While there are plenty of dramatic space events in 2017 to look forward to, each month offers a moment that's worth staying up for. Below are just a handful of sky gazing opportunities for January 2017.
Quadrantids meteor shower (Jan. 3-4)
A Quadrantid meteor lights up the sky above New Mexico. (Photo: Mike Lewinski/flickr)
The Quadrantids, an annual meteor shower that can produce as many as 100 shooting stars an hour, will peak this month from Jan. 3-4. The shower is the result of Earth passing through a debris field created by a fractured comet some 500 years ago.
To see the Quadrantids, find a spot with little light pollution and look towards the north-northeast between the North Star and the Big Dipper. With the first quarter moon of the year setting shortly after midnight on Jan. 3, viewing conditions should be decent to take in the beauty of 2017's first light show.
SpaceX returns to satellite launches (Jan. 8)
After a September launch pad explosion that destroyed a Falcon 9 rocket and a $195 million commercial communications satellite, SpaceX is reportedly eyeing a return to space Jan 8. The company, which is proceeding with extreme caution, recently concluded a four-month investigation into the previous disaster. The culprit was a pressure vessel inside the Falcon 9 that failed after trapped oxygen was ignited under a combination of extreme pressure and friction. The company has fixed the issue and plans to launch a Falcon 9 carrying 10 mobile communication satellites later this week.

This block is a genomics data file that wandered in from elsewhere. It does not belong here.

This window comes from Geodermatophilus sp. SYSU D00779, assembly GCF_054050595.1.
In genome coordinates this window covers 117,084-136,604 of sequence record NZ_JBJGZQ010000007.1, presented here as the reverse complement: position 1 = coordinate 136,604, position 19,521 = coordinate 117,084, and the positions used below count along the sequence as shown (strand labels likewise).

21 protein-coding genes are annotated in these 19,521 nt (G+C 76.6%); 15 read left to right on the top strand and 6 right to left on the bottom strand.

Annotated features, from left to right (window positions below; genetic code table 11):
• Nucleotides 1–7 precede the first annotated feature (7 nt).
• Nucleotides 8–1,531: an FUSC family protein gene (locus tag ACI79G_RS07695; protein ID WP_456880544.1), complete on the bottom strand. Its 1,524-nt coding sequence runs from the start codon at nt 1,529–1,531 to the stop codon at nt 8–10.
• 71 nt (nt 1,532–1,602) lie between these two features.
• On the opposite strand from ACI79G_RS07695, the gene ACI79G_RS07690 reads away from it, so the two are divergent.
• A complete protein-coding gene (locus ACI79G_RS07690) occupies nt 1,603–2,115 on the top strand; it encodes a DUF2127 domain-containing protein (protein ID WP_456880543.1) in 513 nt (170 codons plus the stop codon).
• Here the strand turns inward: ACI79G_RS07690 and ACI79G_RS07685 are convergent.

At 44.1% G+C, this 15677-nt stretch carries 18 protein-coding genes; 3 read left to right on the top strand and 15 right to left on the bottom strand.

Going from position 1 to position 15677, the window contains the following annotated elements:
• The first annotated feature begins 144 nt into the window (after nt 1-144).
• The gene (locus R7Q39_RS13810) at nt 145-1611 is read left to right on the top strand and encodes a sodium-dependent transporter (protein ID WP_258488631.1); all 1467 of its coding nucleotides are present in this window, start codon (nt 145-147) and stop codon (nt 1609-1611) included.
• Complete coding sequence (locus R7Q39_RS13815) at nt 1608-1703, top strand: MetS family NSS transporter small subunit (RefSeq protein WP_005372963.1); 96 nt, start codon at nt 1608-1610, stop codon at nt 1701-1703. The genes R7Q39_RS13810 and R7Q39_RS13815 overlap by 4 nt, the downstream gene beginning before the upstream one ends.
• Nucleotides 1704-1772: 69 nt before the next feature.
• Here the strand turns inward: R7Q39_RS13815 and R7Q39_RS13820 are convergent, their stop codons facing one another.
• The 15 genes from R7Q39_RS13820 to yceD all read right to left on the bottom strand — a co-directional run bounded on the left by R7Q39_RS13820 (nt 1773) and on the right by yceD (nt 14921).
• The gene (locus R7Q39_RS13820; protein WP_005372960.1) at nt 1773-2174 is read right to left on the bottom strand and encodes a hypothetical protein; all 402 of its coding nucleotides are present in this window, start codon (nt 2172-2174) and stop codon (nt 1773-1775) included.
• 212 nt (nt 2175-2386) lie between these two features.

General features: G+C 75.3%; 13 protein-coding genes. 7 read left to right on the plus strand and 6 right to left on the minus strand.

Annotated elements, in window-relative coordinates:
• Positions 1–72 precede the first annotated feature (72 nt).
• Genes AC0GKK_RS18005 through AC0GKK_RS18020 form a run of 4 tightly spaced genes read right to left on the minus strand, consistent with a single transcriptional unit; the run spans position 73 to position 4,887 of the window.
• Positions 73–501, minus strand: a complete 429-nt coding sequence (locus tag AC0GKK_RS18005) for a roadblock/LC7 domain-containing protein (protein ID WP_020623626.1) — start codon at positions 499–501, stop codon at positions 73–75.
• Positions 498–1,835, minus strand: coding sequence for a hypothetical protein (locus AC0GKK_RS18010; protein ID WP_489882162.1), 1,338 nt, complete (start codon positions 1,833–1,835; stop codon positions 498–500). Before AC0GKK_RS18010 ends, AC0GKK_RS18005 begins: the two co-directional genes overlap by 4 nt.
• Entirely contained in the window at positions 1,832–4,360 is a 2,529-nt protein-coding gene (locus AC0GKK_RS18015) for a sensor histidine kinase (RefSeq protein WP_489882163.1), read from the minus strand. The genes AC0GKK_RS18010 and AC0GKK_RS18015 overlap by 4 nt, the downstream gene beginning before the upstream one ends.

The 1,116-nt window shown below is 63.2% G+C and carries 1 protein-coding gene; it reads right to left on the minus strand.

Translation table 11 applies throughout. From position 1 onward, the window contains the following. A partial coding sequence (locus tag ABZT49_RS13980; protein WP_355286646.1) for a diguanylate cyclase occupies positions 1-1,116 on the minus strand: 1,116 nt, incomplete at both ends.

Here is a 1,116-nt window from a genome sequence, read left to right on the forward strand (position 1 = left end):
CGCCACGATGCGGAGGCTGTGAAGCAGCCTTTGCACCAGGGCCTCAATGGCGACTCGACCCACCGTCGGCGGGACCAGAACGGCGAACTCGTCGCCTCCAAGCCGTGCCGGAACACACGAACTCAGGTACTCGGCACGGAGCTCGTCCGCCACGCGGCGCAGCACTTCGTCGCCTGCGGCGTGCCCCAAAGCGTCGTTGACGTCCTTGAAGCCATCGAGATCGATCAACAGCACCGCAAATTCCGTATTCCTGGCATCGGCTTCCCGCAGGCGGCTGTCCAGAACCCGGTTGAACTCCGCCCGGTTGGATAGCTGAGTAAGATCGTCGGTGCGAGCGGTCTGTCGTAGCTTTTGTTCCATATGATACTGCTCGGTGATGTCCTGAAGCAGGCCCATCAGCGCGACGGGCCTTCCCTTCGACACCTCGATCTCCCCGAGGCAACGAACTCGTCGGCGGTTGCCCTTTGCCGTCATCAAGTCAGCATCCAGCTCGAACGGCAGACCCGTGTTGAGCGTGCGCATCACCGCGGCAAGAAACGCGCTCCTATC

The Wolf Moon (Jan. 12)
January's full moon will reach its peak fullness at 5:34 a.m. on the morning of Jan. 12. This lunar event was known to the Algonquin Indians as the "wolf moon," so-named because of the hungry wolf packs that would howl uncontrollably at its rising.
Regulus and the moon (Jan. 14)
The star Regulus and the moon will have a close encounter on Jan. 14. (Photo: Nick Bramhall/flickr)
On Jan. 14, the waning gibbous moon will partner up with Regulus, one of the brightest stars in the night sky. The two bodies will appear dramatically close together, separated by only a degree.
Regulus, a blue-white star located about 79 light-years away, is part of the constellation Leo. The light it generates is actually created by four stars in the same system, with Regulus A shining the brightest and estimated to be at least 3.5 times the size of our own sun.
A celestial triangle (Jan. 31)
On Jan. 31, the moon, Venus, and Mars will align to form a triangle in the evening sky. (Photo: Pete G/flickr)
To finish out January, a beautiful triangle of heavenly bodies will form in the night sky on Jan. 31. After night falls, look to the southwestern sky to see the planet Venus and Mars align into a triangle with the crescent moon.